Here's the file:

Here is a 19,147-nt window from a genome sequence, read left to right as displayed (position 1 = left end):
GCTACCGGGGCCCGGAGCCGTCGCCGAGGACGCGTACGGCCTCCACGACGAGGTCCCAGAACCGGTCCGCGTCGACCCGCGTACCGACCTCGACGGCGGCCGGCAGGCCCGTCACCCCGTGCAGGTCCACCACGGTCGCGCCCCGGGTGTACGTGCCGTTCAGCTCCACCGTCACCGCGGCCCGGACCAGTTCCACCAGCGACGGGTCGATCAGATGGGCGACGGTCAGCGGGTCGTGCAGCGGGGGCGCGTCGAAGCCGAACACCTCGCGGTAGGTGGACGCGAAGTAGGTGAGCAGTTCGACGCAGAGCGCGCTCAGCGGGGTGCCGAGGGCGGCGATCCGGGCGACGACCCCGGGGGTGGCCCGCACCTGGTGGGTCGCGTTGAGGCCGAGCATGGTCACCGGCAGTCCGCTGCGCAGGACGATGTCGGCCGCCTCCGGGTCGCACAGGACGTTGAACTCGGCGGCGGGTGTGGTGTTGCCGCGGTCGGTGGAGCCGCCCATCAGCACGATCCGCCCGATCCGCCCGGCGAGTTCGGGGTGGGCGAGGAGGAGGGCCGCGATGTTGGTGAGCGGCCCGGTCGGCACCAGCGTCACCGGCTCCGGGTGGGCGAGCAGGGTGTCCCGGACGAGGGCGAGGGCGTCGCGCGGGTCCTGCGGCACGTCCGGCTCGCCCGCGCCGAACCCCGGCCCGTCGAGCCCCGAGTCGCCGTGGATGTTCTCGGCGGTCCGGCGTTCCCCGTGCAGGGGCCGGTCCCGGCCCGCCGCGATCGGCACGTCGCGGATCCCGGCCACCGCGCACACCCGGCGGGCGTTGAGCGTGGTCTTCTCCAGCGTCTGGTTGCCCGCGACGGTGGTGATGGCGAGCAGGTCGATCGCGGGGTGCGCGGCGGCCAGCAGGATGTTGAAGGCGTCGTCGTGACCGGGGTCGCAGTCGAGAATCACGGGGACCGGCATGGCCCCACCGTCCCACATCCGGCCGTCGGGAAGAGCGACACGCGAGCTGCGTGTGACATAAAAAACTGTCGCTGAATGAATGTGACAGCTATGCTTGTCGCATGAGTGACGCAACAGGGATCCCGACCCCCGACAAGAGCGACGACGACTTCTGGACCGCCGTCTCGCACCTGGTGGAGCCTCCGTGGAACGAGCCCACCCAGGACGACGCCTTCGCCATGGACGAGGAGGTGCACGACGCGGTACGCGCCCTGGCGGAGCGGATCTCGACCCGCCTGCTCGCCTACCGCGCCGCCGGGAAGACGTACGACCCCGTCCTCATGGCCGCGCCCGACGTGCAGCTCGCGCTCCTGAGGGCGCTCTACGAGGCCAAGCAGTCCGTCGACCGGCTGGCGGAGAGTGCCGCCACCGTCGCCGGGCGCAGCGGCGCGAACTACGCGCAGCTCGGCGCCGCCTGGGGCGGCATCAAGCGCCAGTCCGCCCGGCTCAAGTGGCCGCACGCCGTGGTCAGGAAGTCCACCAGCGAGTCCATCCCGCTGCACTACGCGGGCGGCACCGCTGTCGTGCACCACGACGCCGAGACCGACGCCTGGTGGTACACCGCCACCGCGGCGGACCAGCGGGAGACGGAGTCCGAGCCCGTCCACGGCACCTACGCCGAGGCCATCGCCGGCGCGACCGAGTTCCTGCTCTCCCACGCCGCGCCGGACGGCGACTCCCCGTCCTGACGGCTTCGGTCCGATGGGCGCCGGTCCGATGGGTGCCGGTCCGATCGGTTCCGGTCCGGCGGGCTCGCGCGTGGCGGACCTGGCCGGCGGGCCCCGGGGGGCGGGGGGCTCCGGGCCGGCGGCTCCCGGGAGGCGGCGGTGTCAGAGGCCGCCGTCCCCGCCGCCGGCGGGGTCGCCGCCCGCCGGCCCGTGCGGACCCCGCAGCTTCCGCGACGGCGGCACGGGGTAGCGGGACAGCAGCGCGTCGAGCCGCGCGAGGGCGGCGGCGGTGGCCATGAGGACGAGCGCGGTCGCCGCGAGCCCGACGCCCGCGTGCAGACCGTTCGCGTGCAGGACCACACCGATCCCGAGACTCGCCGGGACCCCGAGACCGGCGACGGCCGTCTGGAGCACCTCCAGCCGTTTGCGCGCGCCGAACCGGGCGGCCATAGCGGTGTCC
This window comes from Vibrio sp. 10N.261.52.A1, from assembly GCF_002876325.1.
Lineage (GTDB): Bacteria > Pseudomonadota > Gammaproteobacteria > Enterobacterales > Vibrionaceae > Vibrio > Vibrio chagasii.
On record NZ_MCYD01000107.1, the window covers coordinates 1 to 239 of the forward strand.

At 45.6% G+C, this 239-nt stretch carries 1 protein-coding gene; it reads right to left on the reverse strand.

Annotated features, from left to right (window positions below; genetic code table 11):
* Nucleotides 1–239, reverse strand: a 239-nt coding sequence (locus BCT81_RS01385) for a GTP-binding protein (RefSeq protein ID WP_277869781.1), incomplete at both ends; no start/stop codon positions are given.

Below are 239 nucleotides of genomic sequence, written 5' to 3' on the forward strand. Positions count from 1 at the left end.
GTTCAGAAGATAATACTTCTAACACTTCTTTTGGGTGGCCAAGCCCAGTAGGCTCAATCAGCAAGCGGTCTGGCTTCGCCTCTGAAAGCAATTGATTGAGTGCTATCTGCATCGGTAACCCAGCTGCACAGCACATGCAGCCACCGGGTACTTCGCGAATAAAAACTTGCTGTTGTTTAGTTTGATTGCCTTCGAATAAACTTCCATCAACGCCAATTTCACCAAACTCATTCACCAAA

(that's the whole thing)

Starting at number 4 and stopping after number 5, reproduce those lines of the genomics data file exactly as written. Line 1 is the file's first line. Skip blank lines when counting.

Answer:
Lineage (GTDB): Bacteria > Pseudomonadota > Gammaproteobacteria > Enterobacterales > Vibrionaceae > Vibrio > Vibrio chagasii.
On record NZ_MCYD01000107.1, the window covers coordinates 1 to 239 of the forward strand.